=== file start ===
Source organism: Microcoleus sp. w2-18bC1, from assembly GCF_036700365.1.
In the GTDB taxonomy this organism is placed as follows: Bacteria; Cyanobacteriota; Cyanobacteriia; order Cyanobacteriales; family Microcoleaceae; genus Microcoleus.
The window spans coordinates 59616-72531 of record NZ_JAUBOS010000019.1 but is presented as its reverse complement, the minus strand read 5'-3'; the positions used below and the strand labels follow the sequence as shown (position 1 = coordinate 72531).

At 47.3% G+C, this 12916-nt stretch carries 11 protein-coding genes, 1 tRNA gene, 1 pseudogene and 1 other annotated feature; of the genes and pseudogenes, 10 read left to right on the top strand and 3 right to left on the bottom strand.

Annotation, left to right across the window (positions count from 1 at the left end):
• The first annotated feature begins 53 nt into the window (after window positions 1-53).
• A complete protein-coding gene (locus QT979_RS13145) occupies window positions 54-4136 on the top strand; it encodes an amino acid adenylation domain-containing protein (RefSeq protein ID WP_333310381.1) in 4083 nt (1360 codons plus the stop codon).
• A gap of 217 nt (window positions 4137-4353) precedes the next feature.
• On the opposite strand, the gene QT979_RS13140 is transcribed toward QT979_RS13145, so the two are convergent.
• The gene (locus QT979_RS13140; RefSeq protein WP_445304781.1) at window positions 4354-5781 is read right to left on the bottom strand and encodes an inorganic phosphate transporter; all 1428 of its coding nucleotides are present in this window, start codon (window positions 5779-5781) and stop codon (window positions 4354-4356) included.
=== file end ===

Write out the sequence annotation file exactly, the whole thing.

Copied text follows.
Source organism: Microcoleus sp. w2-18bC1, from assembly GCF_036700365.1.
In the GTDB taxonomy this organism is placed as follows: Bacteria; Cyanobacteriota; Cyanobacteriia; order Cyanobacteriales; family Microcoleaceae; genus Microcoleus.
The window spans coordinates 59616-72531 of record NZ_JAUBOS010000019.1 but is presented as its reverse complement, the minus strand read 5'-3'; the positions used below and the strand labels follow the sequence as shown (position 1 = coordinate 72531).

At 47.3% G+C, this 12916-nt stretch carries 11 protein-coding genes, 1 tRNA gene, 1 pseudogene and 1 other annotated feature; of the genes and pseudogenes, 10 read left to right on the top strand and 3 right to left on the bottom strand.

Annotation, left to right across the window (positions count from 1 at the left end):
• The first annotated feature begins 53 nt into the window (after window positions 1-53).
• A complete protein-coding gene (locus QT979_RS13145) occupies window positions 54-4136 on the top strand; it encodes an amino acid adenylation domain-containing protein (RefSeq protein ID WP_333310381.1) in 4083 nt (1360 codons plus the stop codon).
• A gap of 217 nt (window positions 4137-4353) precedes the next feature.
• On the opposite strand, the gene QT979_RS13140 is transcribed toward QT979_RS13145, so the two are convergent.
• The gene (locus QT979_RS13140; RefSeq protein WP_445304781.1) at window positions 4354-5781 is read right to left on the bottom strand and encodes an inorganic phosphate transporter; all 1428 of its coding nucleotides are present in this window, start codon (window positions 5779-5781) and stop codon (window positions 4354-4356) included.